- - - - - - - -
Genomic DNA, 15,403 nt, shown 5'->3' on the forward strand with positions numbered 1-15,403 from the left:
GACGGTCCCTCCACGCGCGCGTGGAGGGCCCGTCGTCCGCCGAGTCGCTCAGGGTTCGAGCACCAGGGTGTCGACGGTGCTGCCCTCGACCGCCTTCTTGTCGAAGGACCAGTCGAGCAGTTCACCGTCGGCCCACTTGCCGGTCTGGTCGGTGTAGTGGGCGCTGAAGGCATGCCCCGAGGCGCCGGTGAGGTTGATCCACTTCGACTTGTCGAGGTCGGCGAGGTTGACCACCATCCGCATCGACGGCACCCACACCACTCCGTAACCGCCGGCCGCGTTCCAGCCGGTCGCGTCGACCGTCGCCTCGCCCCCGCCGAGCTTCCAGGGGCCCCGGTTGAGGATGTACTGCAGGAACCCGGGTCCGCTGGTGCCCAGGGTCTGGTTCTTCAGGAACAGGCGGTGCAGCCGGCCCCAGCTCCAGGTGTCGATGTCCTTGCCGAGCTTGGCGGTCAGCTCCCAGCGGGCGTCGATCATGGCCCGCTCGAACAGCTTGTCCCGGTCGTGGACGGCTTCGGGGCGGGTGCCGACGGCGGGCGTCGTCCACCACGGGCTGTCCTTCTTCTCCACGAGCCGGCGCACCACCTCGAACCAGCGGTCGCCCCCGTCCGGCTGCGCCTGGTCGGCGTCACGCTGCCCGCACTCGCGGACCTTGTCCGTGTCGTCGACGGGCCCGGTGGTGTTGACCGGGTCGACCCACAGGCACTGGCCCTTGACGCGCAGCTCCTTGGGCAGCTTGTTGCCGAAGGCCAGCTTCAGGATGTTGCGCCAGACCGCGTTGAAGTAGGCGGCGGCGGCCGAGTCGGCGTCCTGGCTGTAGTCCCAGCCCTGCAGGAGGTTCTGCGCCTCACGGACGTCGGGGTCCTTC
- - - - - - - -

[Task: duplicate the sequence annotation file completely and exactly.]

Genomic DNA, 15,403 nt, shown 5'->3' on the forward strand with positions numbered 1-15,403 from the left:
GACGGTCCCTCCACGCGCGCGTGGAGGGCCCGTCGTCCGCCGAGTCGCTCAGGGTTCGAGCACCAGGGTGTCGACGGTGCTGCCCTCGACCGCCTTCTTGTCGAAGGACCAGTCGAGCAGTTCACCGTCGGCCCACTTGCCGGTCTGGTCGGTGTAGTGGGCGCTGAAGGCATGCCCCGAGGCGCCGGTGAGGTTGATCCACTTCGACTTGTCGAGGTCGGCGAGGTTGACCACCATCCGCATCGACGGCACCCACACCACTCCGTAACCGCCGGCCGCGTTCCAGCCGGTCGCGTCGACCGTCGCCTCGCCCCCGCCGAGCTTCCAGGGGCCCCGGTTGAGGATGTACTGCAGGAACCCGGGTCCGCTGGTGCCCAGGGTCTGGTTCTTCAGGAACAGGCGGTGCAGCCGGCCCCAGCTCCAGGTGTCGATGTCCTTGCCGAGCTTGGCGGTCAGCTCCCAGCGGGCGTCGATCATGGCCCGCTCGAACAGCTTGTCCCGGTCGTGGACGGCTTCGGGGCGGGTGCCGACGGCGGGCGTCGTCCACCACGGGCTGTCCTTCTTCTCCACGAGCCGGCGCACCACCTCGAACCAGCGGTCGCCCCCGTCCGGCTGCGCCTGGTCGGCGTCACGCTGCCCGCACTCGCGGACCTTGTCCGTGTCGTCGACGGGCCCGGTGGTGTTGACCGGGTCGACCCACAGGCACTGGCCCTTGACGCGCAGCTCCTTGGGCAGCTTGTTGCCGAAGGCCAGCTTCAGGATGTTGCGCCAGACCGCGTTGAAGTAGGCGGCGGCGGCCGAGTCGGCGTCCTGGCTGTAGTCCCAGCCCTGCAGGAGGTTCTGCGCCTCACGGACGTCGGGGTCCTTC